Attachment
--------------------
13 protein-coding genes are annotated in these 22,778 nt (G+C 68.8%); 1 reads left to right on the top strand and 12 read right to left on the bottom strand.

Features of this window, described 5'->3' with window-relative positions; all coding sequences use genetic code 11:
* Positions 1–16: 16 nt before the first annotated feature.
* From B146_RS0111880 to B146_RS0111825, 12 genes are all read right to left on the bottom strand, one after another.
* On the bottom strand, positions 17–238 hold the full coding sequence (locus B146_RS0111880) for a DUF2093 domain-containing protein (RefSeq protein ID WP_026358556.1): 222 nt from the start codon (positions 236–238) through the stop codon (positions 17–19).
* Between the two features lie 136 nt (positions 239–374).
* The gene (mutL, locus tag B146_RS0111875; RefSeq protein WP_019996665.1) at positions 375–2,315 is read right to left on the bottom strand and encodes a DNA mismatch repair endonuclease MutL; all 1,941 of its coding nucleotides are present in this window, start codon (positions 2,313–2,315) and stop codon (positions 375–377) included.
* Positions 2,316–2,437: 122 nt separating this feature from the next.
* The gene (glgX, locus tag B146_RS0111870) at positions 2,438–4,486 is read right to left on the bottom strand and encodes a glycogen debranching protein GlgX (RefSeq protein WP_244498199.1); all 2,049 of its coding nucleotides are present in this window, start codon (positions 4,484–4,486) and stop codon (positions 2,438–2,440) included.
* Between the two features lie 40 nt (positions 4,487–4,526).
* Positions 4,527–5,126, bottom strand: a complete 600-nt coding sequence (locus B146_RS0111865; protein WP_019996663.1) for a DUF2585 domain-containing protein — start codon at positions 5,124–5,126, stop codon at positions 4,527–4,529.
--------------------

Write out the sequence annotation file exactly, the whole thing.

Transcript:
13 protein-coding genes are annotated in these 22,778 nt (G+C 68.8%); 1 reads left to right on the top strand and 12 read right to left on the bottom strand.

Features of this window, described 5'->3' with window-relative positions; all coding sequences use genetic code 11:
* Positions 1–16: 16 nt before the first annotated feature.
* From B146_RS0111880 to B146_RS0111825, 12 genes are all read right to left on the bottom strand, one after another.
* On the bottom strand, positions 17–238 hold the full coding sequence (locus B146_RS0111880) for a DUF2093 domain-containing protein (RefSeq protein ID WP_026358556.1): 222 nt from the start codon (positions 236–238) through the stop codon (positions 17–19).
* Between the two features lie 136 nt (positions 239–374).
* The gene (mutL, locus tag B146_RS0111875; RefSeq protein WP_019996665.1) at positions 375–2,315 is read right to left on the bottom strand and encodes a DNA mismatch repair endonuclease MutL; all 1,941 of its coding nucleotides are present in this window, start codon (positions 2,313–2,315) and stop codon (positions 375–377) included.
* Positions 2,316–2,437: 122 nt separating this feature from the next.
* The gene (glgX, locus tag B146_RS0111870) at positions 2,438–4,486 is read right to left on the bottom strand and encodes a glycogen debranching protein GlgX (RefSeq protein WP_244498199.1); all 2,049 of its coding nucleotides are present in this window, start codon (positions 4,484–4,486) and stop codon (positions 2,438–2,440) included.
* Between the two features lie 40 nt (positions 4,487–4,526).
* Positions 4,527–5,126, bottom strand: a complete 600-nt coding sequence (locus B146_RS0111865; protein WP_019996663.1) for a DUF2585 domain-containing protein — start codon at positions 5,124–5,126, stop codon at positions 4,527–4,529.